Federal law makes it a crime to try to "fix" the outcome of a sporting game through bribery. Penalties include fines or possibly prison. And if the alleged bribery occurred in Nevada, the defendant may also be prosecuted with state bribery charges in addition to federal charges.
This page explains the federal crime of bribery in sporting contests in Nevada. Scroll down to learn about the law, standard defenses, and possible punishments for both state and federal bribery convictions.
Bribery is the act of offering money or something of value to someone else in exchange for a promise to do something. Therefore, the legal definition of "sports bribery" under federal law is when someone uses bribery to try to influence the course of a sporting event. Reno criminal defense attorney Michael Becker provides an example:
Example: The Detroit minor league baseball team is scheduled to play the Henderson Nevada team. Before the game, the owner of the Detroit team offers the umpire $1,000 to call the plays in Detroit's favor. If the owner gets caught, he would be arrested and booked on federal charges of sports bribery.
Note that if the umpire in the above example accepted the bribe, he may be prosecuted for sports bribery as well. And even if the umpire decides at the last minute to call the game fairly, he would still be criminally liable for initially accepting the bribe.
Attempts and Conspiracy
It is irrelevant whether the bribery offer is declined or whether the game is actually influenced by the bribe. Merely the attempt to bribe or the conspiracy in Nevada criminal law to bribe is sufficient for someone to be prosecuted under 18 U.S.C. § 224. Elko NV criminal defense attorney Michael Becker explains:
Example: A gambler in California calls a UNLV basketball player and offers him $1,000 to fake an injury in the next game. Even if the basketball player declines, the gambler still may be arrested by the U.S. Marshals Service in Nevada and indicted on federal sports bribery charges for the attempted bribery.
Definition of "sporting events"
Federal sports bribery charges apply to any type of sporting event in Nevada as long as the game is announced to the public beforehand. It does not matter if the game involves professional or amateur athletes.
Federal versus state laws for sports bribery
A sports bribery charge can be prosecuted under federal law only if the alleged scheme involves "interstate commerce." This is a very broad standard which comprises any crime that is carried out by using interstate transportation or communication. In the above examples, the defendants are automatically liable under federal law because the teams are from separate states.
Note that Nevada sports bribery laws are very similar to federal sports bribery laws. Therefore a defendant may be prosecuted under both federal and state law in Nevada for the same alleged act of bribery. However, an allegation of sports bribery in Nevada that does not involve interstate commerce may be prosecuted only in state court.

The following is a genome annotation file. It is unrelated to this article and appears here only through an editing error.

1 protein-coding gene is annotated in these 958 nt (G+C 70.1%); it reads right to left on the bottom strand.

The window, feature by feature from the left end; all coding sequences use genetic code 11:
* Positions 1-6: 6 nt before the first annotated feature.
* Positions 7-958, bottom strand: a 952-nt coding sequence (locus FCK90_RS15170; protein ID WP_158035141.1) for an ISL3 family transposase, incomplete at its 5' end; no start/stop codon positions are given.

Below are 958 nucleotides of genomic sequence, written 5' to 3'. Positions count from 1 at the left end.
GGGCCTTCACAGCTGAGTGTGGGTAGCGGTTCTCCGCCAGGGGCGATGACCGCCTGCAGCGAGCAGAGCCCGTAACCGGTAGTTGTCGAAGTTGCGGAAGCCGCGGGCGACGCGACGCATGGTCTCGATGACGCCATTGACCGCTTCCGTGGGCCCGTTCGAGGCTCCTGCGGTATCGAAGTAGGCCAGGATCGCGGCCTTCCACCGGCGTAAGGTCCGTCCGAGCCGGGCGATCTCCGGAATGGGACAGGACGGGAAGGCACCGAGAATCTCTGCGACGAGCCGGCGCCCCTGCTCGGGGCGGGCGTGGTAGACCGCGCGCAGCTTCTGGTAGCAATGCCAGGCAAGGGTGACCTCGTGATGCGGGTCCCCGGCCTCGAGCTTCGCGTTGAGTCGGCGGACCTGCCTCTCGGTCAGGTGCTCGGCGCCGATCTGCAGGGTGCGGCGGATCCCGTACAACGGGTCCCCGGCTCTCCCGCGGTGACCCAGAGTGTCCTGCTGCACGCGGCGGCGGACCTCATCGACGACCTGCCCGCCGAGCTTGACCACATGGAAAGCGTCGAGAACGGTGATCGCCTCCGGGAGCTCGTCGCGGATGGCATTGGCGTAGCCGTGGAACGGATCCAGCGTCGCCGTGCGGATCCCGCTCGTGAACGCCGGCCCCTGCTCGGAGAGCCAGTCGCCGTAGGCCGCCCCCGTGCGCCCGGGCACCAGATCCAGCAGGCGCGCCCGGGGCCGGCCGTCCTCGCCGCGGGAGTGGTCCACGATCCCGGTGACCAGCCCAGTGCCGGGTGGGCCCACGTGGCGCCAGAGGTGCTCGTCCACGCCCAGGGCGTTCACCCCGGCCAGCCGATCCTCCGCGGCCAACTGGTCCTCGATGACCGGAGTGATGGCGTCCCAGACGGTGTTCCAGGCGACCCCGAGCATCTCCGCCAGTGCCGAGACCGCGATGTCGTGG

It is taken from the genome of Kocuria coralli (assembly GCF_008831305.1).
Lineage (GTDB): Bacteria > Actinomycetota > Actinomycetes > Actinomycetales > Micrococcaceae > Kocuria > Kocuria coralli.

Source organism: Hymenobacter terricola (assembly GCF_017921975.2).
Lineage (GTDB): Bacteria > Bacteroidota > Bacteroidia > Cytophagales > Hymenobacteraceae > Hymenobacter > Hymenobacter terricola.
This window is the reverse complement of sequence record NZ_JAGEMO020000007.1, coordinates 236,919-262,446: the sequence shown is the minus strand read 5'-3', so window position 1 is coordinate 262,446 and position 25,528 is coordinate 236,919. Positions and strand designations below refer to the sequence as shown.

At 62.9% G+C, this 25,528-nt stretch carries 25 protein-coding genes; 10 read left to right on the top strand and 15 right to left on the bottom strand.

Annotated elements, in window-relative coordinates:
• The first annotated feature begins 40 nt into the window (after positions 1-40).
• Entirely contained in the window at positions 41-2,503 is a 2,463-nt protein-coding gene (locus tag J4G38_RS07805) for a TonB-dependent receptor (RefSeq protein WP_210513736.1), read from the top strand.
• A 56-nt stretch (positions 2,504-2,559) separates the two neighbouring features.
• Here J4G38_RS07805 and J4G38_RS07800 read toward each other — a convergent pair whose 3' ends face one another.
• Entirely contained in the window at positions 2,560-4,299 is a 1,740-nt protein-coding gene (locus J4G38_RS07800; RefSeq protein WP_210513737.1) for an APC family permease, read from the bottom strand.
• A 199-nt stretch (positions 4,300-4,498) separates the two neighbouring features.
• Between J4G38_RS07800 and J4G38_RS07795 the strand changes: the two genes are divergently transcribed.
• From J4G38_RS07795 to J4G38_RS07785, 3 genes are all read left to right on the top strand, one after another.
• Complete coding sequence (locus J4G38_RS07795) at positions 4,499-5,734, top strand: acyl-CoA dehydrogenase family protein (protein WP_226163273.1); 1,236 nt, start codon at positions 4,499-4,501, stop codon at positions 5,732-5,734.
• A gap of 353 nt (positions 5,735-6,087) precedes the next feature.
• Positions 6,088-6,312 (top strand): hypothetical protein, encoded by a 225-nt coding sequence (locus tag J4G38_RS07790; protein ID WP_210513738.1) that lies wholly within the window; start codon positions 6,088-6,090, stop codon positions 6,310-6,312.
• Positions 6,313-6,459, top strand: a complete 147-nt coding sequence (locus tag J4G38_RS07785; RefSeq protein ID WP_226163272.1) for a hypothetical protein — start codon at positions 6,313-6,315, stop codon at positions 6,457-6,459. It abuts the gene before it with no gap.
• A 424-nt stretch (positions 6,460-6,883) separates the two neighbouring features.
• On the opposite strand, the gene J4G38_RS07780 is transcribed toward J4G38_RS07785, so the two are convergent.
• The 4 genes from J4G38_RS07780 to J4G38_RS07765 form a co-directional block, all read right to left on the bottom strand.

The best way to fight federal charges for "bribery in sporting events" in Nevada always turns on the specific circumstances of the case. The following are some of the more common defense strategies:
- Lack of intent to bribe. Bribery is a specific intent crime. This means that a defendant should not be convicted of sports bribery unless he/she intended for the bribe to influence the outcome of the game. If the U.S. Attorney's Office in Nevada cannot prove that the defendant had the necessary criminal intent, the case should be dismissed.
- Lack of interstate commerce. Nevada federal court has no jurisdiction to hear a sports bribery charge in Nevada if the circumstances of the case do not cross state lines or affect interstate commerce. As long as the defense attorney can show that the case was entirely an intrastate affair, federal charges should be dropped.
- Lack of evidence. As with all criminal cases, a federal jury may convict a defendant only if the jury believes that the prosecution proved his/her guilt beyond a reasonable doubt. If the defendant's attorney can show that the government's case is weak, holey, or inconsistent, then the defendant may be acquitted of federal sports bribery.
All federal criminal cases in Nevada are handled either in Las Vegas at the Lloyd George Federal Courthouse or in Reno at the Thompson Courthouse. If a defendant is convicted of violating federal sports bribery laws, then the court may impose:
- a fine, and/or
- up to five (5) years in federal prison
The amount of the fine depends on the amount of money involved in the bribery and any damages caused by the bribery. And because there are currently no federal prisons in Nevada, defendants serving federal sentences are usually incarcerated in either the North Las Vegas Detention Center or the Washoe County Detention Center.
Sports bribery is a category C felony in Nevada. Therefore, a person convicted in state court of the Nevada crime of sports bribery faces:
- one (1) to five (5) years in Nevada State Prison and
- maybe a fine of up to $10,000
Remember that it is possible for someone to be convicted of sports bribery under both federal and state laws in Nevada. If this occurs, the person would serve the state and federal sentences one after the other.
Arrested? Call a lawyer . . . .
If you have been accused of breaking federal sports bribery laws, call our Nevada criminal defense attorneys at 702-DEFENSE (702-333-3673) for a free consultation. We will use our combined decades of experience to try to negotiate a charge reduction or even a full dismissal, and we are also ready to take your matter all the way to trial.